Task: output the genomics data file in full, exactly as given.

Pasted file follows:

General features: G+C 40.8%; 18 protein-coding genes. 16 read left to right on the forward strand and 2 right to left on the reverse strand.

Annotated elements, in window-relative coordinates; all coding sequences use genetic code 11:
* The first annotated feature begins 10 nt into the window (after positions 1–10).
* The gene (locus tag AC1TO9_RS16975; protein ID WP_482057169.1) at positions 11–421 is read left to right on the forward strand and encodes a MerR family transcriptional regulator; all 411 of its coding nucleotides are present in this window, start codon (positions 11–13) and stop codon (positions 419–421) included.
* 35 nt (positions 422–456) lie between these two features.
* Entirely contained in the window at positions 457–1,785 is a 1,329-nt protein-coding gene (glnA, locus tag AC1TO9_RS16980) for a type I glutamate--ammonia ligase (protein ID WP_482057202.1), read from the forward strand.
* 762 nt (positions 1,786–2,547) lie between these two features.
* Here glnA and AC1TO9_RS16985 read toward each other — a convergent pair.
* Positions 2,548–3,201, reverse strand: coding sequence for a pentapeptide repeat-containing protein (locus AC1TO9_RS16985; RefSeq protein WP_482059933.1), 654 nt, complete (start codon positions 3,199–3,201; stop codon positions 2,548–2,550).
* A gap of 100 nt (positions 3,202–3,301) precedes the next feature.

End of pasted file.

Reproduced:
General features: G+C 40.8%; 18 protein-coding genes. 16 read left to right on the forward strand and 2 right to left on the reverse strand.

Annotated elements, in window-relative coordinates; all coding sequences use genetic code 11:
* The first annotated feature begins 10 nt into the window (after positions 1–10).
* The gene (locus tag AC1TO9_RS16975; protein ID WP_482057169.1) at positions 11–421 is read left to right on the forward strand and encodes a MerR family transcriptional regulator; all 411 of its coding nucleotides are present in this window, start codon (positions 11–13) and stop codon (positions 419–421) included.
* 35 nt (positions 422–456) lie between these two features.
* Entirely contained in the window at positions 457–1,785 is a 1,329-nt protein-coding gene (glnA, locus tag AC1TO9_RS16980) for a type I glutamate--ammonia ligase (protein ID WP_482057202.1), read from the forward strand.
* 762 nt (positions 1,786–2,547) lie between these two features.
* Here glnA and AC1TO9_RS16985 read toward each other — a convergent pair.
* Positions 2,548–3,201, reverse strand: coding sequence for a pentapeptide repeat-containing protein (locus AC1TO9_RS16985; RefSeq protein WP_482059933.1), 654 nt, complete (start codon positions 3,199–3,201; stop codon positions 2,548–2,550).
* A gap of 100 nt (positions 3,202–3,301) precedes the next feature.